After a community-based planning process that began in 2011, the first phase of bike lanes in Brownsville and East New York was installed in 2013, followed by a second batch last year. The latest round focuses on east-west routes [PDF]: Pitkin Avenue should be finished soon, DOT said, and striping on Blake and Dumont avenues should begin in the next few weeks.
The neighborhood also got its first Street Seats, installations that convert a curbside parking space into seating and greenery maintained by a local organization or business. On Mother Gaston Boulevard near Belmont Avenue, the Brownsville Partnership is sponsoring a Street Seat in front of the MGB POPS local pop-up market.
There is now a plaza at Penn Plaza.
The finishing touches were added to a temporary pedestrian space occupying the full breadth of 33rd Street just west of Seventh Avenue earlier this week. The plaza stretches a little less than halfway to Eighth Avenue, replacing what used to be westbound traffic lanes with planters, sculptures, a terraced seating area, and a painted surface to grab the attention of passing commuters.
The plaza was funded by Vornado Realty Trust, which owns a number of large properties nearby, including Penn Plaza, the Hotel Pennsylvania, and the Manhattan Mall. Vornado received the backing of DOT and Community Board 5 for its plan earlier this year,
The space was busy during yesterday’s evening rush hour. “I’m a New Yorker. I like to have a place to sit,” said Eva, who commutes by Long Island Rail Road from Flushing Estates and refused to give her last time. “In this area here, you don’t have a park, you don’t have a place to come sit down at lunchtime,” she said. “It’s nice.”
It’s not quite Select Bus Service, but it’s a step in the right direction: A pair of long-awaited bus lanes are rolling out on Woodhaven Boulevard.
Offset bus lanes, installed to the left of curbside parking, are being added to both sides of Woodhaven between Dry Harbor Road and Metropolitan Avenue, covering about 1.3 miles [PDF]. Streetsblog reader and Queens Community Board 5 member Toby Sheppard Bloch sent in a photo of the progress. Short sections of curbside bus lanes are also being added to Woodhaven in both directions as it approaches Rockaway Boulevard.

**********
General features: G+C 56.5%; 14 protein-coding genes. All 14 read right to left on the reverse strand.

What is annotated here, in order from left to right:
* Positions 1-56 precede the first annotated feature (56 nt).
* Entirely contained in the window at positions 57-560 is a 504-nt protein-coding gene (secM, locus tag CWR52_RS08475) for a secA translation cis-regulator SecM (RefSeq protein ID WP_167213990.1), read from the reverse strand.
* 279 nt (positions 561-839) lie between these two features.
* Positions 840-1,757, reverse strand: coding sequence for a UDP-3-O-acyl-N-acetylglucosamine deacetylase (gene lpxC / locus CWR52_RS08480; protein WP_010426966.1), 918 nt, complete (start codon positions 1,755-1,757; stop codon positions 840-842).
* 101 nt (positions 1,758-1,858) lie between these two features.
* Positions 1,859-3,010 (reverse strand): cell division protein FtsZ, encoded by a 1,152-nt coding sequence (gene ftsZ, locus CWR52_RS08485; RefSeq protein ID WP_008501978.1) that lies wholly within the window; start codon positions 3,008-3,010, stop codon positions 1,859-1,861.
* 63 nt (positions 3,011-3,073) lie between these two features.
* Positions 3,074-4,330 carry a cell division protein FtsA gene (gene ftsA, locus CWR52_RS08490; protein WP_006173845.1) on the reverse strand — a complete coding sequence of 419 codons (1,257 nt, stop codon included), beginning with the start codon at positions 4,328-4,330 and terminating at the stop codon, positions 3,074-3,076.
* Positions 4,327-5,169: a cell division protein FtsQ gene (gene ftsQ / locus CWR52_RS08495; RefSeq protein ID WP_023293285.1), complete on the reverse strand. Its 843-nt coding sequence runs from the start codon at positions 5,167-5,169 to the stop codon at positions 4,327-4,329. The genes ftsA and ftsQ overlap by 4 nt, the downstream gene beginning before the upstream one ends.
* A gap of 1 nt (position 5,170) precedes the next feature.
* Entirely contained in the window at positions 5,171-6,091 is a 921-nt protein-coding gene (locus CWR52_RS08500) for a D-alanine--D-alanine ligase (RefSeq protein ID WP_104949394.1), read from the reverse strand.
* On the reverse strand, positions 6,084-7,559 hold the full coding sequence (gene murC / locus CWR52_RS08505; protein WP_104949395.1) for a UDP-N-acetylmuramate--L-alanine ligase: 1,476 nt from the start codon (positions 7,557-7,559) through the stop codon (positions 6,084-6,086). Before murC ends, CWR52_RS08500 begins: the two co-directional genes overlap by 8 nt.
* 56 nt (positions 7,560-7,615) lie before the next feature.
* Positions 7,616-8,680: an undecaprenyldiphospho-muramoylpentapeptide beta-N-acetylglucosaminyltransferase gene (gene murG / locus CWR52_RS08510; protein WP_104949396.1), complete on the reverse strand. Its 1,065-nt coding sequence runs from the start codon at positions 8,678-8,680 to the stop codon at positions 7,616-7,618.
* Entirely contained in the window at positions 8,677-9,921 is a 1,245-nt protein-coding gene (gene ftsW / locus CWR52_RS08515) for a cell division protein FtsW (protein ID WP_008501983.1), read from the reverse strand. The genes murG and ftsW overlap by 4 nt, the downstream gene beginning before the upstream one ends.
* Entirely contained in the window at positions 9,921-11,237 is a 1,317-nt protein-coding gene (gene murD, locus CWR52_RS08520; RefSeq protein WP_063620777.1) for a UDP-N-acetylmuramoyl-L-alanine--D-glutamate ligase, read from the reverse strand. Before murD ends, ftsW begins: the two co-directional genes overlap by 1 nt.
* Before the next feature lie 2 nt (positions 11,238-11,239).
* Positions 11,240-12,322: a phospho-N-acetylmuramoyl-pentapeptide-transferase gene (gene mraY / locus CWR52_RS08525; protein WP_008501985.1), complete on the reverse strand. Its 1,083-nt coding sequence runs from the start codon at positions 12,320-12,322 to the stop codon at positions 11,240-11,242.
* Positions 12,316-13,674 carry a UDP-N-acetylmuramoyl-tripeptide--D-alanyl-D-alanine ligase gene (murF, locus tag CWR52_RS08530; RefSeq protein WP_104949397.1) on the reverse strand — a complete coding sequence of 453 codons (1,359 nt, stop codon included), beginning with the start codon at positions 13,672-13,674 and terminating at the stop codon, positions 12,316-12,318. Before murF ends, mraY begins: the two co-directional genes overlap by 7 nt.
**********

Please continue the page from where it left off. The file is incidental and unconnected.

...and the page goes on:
The bus lanes, which will not affect parking regulations along Woodhaven, will be in effect Monday through Friday from 7 to 10 a.m. and from 4 to 7 p.m. Due to restrictions imposed by Albany, the bus lanes will not be camera-enforced. A bill awaiting Governor Andrew Cuomo’s signature would allow the city to install bus lane cameras on Woodhaven and other routes.
While these bus lanes overlap with the route of Select Bus Service planned for Woodhaven Boulevard and Cross Bay Boulevard, they’re really a separate project that arose from DOT’s 2008 “Congested Corridors” study. They were originally scheduled to be installed last fall; DOT blamed poor weather and a lack of available resources for the delay. Work began in mid-July, and the agency expects to wrap the project by installing overhead bus lane signage in the next couple weeks.
The full redesign of Woodhaven Boulevard for Select Bus Service will come later. That project will add pedestrian safety improvements, limited-stop service, off-board fare collection and more substantial bus lanes. DOT selected a design for that project in March, saying that construction would wrap in 2018.
While Select Bus Service continues to face opposition from some civic associations in the area, transit advocates, led by the Riders Alliance and Transportation Alternatives, have been building support for SBS with their #FixWoodhaven social media campaign.
It’s happening: DOT crews are putting down green paint and thermoplastic stripes along 1.3 miles of Queens Boulevard between Roosevelt Avenue and 73rd Street. The redesign is the de Blasio administration’s most significant bike project to date and includes several pedestrian safety improvements as well. It was prompted by a long advocacy campaign for safer biking on the boulevard, which intensified after a driver struck and killed cyclist Asif Rahman in 2008.
Crews are working from west to east, adding a green bike lane, widening pedestrian medians, and installing crosswalks and signals for people walking between median islands. DOT has also closed off some of the high-speed “slip lanes” between the main roadway and the service streets. The remaining slip lanes will be redesigned to slow drivers exiting the boulevard’s main lanes and crossing the bike lane.
The Queens Boulevard redesign is an example of how DOT can use low-cost materials to act quickly, when decision makers treat a project as a high priority. Workshops were held in January. The design was revealed in March. The community board signed off in June. The mayor held a celebratory press conference in July. Now, in August, the first changes are on the ground.
— Joanna Oltman Smith (@jooltman) July 28, 2015
Turns out many of the city’s marquee Vision Zero projects aren’t the only streets missing bike lanes.
DOT has also allowed its existing bike lanes to fade away. When it does repave streets, the agency often takes months to add back lane striping. Even when it puts paint back on the ground, DOT doesn’t finish the job in some cases, seemingly leaving the bike lane lost to history.
Last month, we showed you two examples where DOT didn’t refresh the bike lane after repaving and putting back all the other street markings. But the problem is much bigger than just those two streets. Earlier this week, we asked for your photos with the #MissingBikeNYC hashtag. The results are depressing. Read more…